Hope yet for SA’s junior miners as “thinly spread” Mantashe intent on keeping DMRE door open

SOUTH Africa needs to get “the red tape out of the way” to encourage the development of junior miners in the country and the decision to combine the energy portfolio with the former Department of Mineral Resources (DMR) was not helping.

That’s the view of Orion Minerals CEO, Errol Smart, who is also the chair of the junior and emerging miners’ forum and representative on the board of the Minerals Council.

Speaking at the Investing in African Mining Indaba in Cape Town earlier this month, Smart commented: “The more red tape that’s involved the easier it is to move next door and that’s what’s happening.

“We have fantastic geology – better than Botswana or Namibia – but those countries are attracting more investment than South Africa in junior mining. We have fantastic infrastructure and fantastic skills and abilities to do stuff, but we are not going to manage to do it until it is easier to do it.”

“I find it a bit disappointing that we have a DMR which is now a DMRE because there’s a whole extra can of worms that has been inherited. I just think they are spread too thin and, if you are spread too thin, things start falling apart.”

Orion is a JSE and ASX-listed junior developing the Prieska copper-zinc deposit in the Northern Cape. Asked why he was involved in South Africa as a junior miner despite this situation, Smart replied: “If you find something exceptional you will go anywhere despite the challenges.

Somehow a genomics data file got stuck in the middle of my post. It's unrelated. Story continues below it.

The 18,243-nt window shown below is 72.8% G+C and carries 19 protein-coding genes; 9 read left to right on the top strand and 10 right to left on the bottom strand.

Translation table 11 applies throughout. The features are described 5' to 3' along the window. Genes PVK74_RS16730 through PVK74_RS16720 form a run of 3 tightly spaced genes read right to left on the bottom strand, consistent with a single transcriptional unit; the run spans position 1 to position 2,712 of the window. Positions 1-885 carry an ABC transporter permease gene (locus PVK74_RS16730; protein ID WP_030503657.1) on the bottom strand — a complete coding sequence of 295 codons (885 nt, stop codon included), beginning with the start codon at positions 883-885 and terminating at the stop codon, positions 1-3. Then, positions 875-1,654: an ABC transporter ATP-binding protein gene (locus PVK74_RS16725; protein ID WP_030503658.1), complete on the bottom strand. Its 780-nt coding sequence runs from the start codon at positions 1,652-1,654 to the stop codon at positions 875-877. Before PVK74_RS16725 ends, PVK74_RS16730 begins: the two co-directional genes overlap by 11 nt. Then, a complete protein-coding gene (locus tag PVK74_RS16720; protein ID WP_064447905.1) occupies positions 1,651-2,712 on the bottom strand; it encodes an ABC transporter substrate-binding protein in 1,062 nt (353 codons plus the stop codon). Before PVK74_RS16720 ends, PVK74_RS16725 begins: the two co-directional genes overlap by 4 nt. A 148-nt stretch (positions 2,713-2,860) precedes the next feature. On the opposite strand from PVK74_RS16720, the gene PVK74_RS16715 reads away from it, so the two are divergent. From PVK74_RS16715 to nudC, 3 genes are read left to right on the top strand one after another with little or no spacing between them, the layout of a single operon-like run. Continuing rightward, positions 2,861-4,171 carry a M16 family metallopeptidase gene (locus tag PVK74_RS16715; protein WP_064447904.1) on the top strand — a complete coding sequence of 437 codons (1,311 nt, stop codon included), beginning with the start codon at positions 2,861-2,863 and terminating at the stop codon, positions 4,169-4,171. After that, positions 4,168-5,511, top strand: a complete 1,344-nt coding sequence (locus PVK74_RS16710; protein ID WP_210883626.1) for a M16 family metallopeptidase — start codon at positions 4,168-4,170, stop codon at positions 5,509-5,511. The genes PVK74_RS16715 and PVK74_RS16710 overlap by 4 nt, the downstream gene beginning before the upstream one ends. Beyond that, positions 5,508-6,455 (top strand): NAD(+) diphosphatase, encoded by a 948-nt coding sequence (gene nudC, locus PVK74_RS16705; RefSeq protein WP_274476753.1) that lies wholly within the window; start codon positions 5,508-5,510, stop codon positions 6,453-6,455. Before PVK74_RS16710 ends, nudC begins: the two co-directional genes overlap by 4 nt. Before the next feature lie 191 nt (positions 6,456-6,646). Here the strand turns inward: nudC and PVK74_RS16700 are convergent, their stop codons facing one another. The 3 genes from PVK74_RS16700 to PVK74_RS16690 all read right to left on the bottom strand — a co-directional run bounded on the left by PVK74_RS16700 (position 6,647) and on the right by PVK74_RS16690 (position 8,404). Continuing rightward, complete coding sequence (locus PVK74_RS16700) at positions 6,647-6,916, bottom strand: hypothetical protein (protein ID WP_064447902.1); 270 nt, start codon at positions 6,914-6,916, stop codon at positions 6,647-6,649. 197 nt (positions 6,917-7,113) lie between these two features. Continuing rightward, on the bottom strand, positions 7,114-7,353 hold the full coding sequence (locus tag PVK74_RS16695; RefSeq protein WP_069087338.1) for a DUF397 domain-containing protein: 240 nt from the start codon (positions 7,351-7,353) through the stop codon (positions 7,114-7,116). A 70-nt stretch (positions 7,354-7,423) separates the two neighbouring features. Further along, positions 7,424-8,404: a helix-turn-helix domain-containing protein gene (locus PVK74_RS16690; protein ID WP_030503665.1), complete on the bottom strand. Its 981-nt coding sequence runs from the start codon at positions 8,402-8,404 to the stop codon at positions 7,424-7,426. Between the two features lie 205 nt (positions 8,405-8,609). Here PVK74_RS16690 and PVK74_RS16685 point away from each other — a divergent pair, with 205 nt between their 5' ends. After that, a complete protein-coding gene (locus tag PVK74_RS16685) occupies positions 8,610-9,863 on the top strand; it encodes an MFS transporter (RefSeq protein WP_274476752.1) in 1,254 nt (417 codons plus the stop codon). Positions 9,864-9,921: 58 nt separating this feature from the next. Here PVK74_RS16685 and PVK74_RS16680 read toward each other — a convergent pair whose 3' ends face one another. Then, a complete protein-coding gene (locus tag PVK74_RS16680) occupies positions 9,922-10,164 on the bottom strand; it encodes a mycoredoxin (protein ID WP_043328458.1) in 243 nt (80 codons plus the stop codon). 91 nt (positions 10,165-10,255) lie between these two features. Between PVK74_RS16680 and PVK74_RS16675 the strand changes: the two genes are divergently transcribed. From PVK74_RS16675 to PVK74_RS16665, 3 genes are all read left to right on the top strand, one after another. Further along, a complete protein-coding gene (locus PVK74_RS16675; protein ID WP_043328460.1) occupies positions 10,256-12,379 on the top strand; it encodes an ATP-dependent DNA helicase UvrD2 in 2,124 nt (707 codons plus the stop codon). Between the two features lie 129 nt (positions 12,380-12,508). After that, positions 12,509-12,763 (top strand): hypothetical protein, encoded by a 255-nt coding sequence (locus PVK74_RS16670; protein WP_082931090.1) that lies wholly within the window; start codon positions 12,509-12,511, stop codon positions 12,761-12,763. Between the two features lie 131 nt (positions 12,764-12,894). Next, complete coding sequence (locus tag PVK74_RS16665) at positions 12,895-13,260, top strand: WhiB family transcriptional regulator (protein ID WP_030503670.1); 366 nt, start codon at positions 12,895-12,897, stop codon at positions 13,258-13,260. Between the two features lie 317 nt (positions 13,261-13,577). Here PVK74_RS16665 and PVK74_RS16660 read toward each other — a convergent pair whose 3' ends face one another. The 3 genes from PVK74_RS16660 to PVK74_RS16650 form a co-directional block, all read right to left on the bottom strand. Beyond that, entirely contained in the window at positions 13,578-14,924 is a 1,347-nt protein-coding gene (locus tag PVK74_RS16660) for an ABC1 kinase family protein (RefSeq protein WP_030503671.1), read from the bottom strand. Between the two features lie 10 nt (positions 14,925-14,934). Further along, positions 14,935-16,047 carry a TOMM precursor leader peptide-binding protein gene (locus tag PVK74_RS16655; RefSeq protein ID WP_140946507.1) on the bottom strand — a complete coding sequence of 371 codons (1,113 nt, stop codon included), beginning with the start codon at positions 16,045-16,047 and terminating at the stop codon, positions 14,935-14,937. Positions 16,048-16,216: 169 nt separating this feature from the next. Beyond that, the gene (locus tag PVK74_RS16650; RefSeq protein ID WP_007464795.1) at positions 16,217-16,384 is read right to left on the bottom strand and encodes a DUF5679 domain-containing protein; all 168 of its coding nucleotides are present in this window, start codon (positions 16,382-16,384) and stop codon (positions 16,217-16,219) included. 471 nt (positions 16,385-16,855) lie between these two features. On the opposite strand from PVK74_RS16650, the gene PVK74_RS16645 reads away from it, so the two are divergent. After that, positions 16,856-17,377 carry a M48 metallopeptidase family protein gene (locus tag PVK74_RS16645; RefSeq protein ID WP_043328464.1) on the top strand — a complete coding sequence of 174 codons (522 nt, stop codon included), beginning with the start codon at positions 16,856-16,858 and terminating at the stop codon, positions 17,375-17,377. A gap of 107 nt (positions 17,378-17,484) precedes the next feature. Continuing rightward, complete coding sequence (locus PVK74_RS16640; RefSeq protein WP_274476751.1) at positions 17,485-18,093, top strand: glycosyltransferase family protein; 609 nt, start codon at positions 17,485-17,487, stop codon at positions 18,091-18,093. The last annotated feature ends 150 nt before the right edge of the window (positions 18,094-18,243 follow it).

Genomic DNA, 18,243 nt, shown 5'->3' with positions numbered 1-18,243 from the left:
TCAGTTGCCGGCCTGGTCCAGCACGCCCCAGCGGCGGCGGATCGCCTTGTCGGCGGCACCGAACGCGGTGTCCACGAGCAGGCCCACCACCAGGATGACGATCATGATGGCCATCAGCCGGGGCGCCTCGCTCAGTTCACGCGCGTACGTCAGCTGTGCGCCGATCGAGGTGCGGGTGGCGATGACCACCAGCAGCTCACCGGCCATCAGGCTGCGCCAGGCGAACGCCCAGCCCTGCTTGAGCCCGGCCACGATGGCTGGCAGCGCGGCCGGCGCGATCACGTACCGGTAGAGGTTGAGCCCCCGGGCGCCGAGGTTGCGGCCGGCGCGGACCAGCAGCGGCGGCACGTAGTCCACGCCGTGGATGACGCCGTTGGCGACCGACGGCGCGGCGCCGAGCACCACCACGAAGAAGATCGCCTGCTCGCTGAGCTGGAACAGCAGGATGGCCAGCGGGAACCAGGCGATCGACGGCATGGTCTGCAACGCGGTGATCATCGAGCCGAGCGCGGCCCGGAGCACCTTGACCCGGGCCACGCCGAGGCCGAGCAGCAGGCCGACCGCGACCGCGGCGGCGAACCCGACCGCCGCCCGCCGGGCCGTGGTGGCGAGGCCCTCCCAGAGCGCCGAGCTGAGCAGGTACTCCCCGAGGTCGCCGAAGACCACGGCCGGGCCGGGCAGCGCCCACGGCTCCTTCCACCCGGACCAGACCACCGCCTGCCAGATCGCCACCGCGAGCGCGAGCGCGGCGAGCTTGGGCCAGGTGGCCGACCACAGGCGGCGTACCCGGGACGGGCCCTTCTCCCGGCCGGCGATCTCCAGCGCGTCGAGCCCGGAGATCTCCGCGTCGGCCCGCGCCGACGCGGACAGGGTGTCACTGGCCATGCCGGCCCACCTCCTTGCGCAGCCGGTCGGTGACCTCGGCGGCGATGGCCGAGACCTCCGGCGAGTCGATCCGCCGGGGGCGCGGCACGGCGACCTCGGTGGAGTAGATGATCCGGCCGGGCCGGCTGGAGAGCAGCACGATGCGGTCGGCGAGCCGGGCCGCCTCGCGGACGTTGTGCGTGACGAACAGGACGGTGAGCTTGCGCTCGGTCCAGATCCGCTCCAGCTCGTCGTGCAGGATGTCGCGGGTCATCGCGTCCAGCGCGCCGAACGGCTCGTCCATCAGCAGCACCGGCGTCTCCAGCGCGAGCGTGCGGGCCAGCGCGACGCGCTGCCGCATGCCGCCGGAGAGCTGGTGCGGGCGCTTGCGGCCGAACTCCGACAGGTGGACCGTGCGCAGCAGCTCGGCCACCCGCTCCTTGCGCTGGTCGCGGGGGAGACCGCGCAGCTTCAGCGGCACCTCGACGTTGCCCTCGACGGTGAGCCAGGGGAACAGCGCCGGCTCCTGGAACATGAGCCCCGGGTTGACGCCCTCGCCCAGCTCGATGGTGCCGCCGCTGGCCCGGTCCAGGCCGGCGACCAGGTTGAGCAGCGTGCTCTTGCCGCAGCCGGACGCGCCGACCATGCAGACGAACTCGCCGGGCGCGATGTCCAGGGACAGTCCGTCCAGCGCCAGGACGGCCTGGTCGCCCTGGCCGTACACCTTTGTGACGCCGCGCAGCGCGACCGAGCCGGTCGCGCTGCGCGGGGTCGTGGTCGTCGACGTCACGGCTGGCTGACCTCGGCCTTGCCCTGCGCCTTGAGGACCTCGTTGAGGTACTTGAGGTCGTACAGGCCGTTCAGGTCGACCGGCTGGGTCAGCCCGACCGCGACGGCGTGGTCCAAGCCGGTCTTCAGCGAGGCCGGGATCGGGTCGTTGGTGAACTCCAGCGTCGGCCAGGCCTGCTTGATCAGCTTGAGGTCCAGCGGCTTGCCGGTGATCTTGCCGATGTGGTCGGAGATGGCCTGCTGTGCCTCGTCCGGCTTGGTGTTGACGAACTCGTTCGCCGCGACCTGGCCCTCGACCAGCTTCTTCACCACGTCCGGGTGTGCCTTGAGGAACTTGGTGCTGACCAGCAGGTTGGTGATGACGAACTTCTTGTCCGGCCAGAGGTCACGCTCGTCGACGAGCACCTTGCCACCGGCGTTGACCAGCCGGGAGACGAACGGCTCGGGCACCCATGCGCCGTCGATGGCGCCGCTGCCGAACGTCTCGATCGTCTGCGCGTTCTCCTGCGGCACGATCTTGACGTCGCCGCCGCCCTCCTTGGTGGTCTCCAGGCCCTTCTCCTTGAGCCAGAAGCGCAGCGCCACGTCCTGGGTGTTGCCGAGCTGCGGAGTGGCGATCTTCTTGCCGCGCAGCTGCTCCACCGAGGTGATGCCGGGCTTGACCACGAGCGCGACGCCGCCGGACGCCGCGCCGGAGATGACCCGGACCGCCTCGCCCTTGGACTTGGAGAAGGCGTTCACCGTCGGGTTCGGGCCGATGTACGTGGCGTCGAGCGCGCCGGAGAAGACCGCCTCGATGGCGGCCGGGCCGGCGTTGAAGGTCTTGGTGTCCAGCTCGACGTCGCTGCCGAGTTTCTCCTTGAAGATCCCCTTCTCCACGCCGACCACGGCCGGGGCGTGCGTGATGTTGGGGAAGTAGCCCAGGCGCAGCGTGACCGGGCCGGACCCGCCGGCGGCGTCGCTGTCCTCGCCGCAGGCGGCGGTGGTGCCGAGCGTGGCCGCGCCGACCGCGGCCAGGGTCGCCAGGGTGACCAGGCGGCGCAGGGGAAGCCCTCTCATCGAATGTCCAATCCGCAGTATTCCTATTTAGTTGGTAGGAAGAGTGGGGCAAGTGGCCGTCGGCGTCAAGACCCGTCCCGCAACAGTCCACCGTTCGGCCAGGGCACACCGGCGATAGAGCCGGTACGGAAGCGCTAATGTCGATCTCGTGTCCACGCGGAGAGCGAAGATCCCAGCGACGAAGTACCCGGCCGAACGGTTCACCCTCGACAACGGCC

“If you have a world-class orebody people will come. I was able to convince enough investors that, even, with the challenges, it was worth taking on.

“But my investors backed me on one fundamentally important thing which was that I had to get really involved and go in to make a change. That’s why I got involved in the Minerals Council and in the negotiations over the Charter.”

Asked just how realistic were the chances of achieving such fundamental changes in Government’s attitude, Minerals Council junior and emerging miners’ desk executive Grant Mitchell said: “We are chipping away and we have to keep this lobby going. I think we have at least opened the door”.

Said Smart: “There’s a very lively debate between us and the DMR and the minister. What tells me we are winning is that they take the time to listen. Where has a minister agreed to sit and debate and be interviewed on a stage by the representative of the junior miners in the country? When did that last happen?